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Structural Analysis: Using Classical and Matrix Methods, 4th Edition

Structural Analysis: Using Classical and Matrix Methods, 4th Edition

Jack C. McCormac

ISBN: 978-0-470-03608-2

Oct 2006

620 pages

In Stock

$226.95

Description

The purpose of this text is to develop students’ fundamental understanding of the principles of structural analysis in the modern engineering office. Matrix methods and computer applications have in effect made many of the older “classical” methods of structural analysis redundant. Matrix methods, and structural analysis software such as SAP2000 are the tools that most engineers use in industry today. However, matrix methods alone may not give students the same “feel” for the behavior of structures subject to loads as does the practice of classical methods.

In addition to modern matrix methods, the author has included in this edition several of the classical methods because they give the student knowledge of the behavior of structures subject to varying loading. Students will develop a thorough understanding of the behavior of structural systems under load as they are introduced to the fundamentals of structural analysis for beams, trusses, and frames. The following classical methods are included in this edition: influence lines, conjugate-beam analysis for deflections, and approximate methods and moment distribution for statically indeterminate structures.

The availability of computational software has completely changed the practical application of structural analysis. Instead of applying classical methods, engineers often use computer programs prepared with matrix methods. For this reason, the educational version of the SAP2000 software, as well as the author-developed SABLE software, are available for download from the book website.

This text is suitable for the undergraduate level course. However, sufficient information is included for an additional course at the senior or graduate level.

Course Hierarchy:
Found in Civil Engineering, Architecture, Architectural Engineering, and Construction
Course is called Structural Analysis
Junior level course

 

Related Resources

Dedication.

Preface.

PART I: STATICALLY DETERMINATE STRUCTURES.

Chapter 1. Introduction.

Chapter 2. Structural Loads.

Chapter 3. System Loading and Behavior.

Chapter 4. Reactions.

Chapter 5. Shearing Force and Bending Moment.

Chapter 6. Introducing to Plane Trusses.

Chapter 7. Plane Trusses, Continued.

Chapter 8. Three Dimensional or Space Trusses.

Chapter 9. Influence Lines for beams.

Chapter 10. Truss Influence Lines and Moving Loads.

Chapter 11. Deflections and Angle Changes Using Geometric Methods.

Chapter 12. Deflections and Angle Changes Using Geometric Methods Continued.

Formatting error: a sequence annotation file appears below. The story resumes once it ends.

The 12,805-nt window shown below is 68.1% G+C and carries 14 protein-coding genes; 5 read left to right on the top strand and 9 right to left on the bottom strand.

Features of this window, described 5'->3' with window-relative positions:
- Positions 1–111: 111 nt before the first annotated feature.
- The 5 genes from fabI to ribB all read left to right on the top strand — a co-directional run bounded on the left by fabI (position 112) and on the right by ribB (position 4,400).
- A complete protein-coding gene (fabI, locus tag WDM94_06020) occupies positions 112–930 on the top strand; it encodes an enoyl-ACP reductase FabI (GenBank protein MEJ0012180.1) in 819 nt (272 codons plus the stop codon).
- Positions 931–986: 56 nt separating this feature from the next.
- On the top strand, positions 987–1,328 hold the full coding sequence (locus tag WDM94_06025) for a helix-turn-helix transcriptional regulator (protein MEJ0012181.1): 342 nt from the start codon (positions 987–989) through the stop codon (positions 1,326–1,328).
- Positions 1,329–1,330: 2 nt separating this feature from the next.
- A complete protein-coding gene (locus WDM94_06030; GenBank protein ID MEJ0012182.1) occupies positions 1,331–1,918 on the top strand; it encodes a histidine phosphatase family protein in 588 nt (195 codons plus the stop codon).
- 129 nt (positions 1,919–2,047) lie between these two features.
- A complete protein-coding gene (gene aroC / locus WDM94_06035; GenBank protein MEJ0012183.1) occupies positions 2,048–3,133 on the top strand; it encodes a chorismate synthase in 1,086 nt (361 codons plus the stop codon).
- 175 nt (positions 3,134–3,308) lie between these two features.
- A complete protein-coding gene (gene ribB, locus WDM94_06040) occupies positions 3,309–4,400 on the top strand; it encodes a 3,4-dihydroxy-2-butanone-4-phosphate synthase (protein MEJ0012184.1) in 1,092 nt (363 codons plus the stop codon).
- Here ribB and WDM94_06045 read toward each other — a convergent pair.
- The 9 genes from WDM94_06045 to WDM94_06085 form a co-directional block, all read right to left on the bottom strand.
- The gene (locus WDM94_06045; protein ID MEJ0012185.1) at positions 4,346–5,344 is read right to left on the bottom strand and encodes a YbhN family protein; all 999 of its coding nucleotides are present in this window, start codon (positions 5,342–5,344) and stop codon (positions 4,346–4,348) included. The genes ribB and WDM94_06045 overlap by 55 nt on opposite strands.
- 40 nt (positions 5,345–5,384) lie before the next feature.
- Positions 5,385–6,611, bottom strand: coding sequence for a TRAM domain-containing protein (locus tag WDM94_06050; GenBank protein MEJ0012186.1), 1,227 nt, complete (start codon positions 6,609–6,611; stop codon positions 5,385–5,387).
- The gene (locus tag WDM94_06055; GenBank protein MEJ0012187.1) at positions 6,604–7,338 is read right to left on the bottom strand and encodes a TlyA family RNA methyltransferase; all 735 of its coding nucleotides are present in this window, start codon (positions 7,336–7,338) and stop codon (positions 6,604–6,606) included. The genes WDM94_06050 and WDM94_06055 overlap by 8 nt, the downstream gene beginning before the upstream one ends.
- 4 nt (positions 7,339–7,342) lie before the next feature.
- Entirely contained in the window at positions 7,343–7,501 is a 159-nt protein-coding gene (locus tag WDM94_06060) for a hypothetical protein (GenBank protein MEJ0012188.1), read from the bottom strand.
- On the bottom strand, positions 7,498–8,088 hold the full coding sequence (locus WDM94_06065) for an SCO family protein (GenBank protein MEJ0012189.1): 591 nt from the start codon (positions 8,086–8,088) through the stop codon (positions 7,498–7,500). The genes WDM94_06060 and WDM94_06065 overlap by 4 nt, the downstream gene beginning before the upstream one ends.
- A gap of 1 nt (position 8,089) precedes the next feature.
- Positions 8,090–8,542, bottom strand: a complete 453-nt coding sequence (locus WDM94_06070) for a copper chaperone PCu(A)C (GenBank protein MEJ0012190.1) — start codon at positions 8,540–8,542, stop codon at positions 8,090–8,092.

Chapter 13. Deflections and Angle Changes Using Energy Methods.

PART II: STATICALLY INDETERMINATE STRUCTURES.

Chapter 14. Introduction to Statically Indeterminate Structures.

Chapter 15. Force Methods of Analyzing Statically Indeterminate Structures.

Chapter 16. Force Methods of Analyzing Statically Indeterminate Structures Continued.

Chapter 17. Influence Lines for Statically Indeterminate Structures.

Chapter 18. Slope Deflection: A Displacement Method of Analysis.

PART III: STATICALLY INDETERMINATE STRUCTURES.

Chapter 19. Approximate Analysis of Statically Indeterminate Structures.

Chapter 20. Moment Distribution for Beams.

Chapter 21. Moment Distribution for Beams for Frames.

Chapter 22. Introduction to Matrix Methods.

Chapter 23. Fundamentals of the Displacement or Stiffness.

Chapter 24. Stiffness Matrices for Inclined Members.

Chapter 25. Additional Matrix Procedures.

Appendix A: The Catenary Equation.

Appendix B: Matrix Algebra.

Appendix C: Wind, Seismic and Snow Load Tables and Figures.

Appendix D: Computer Analysis of Various Structures Using SAP2000.

Glossary.

Index.

  • The load sections of Chapters 2 and 3 have been revised to conform to ASCE Standard 7-02 as well as to the International Building Code of 2003.
  • The matrix chapters (Chapters 22-25) have been complete revised and substantially expanded.
  • Most of the homework problems have been revised, and the number of homework problems has been substantially increased.
  • Classical methods (influence lines, conjugate-beam analysis for deflections, and approximate methods and moment distribution for statically indeterminate structures) are included in this edition.
  • SAP2000: The student version of a commercial structural analysis computational program commonly used in industry, SAP2000, is available for download from the book website.
  • SABLE32 (Structural Analysis and Behavior for Learning Engineering): This program was developed by Jack McCormac and Jim Nelson to introduce students to software for structural analysis, and to provide a tool to better obtain an understanding of structural behavior. Sable is available for download from the book website.
  • Matrix methods have been expanded to include a finite element formulation.
  • U.S. units are used throughout the text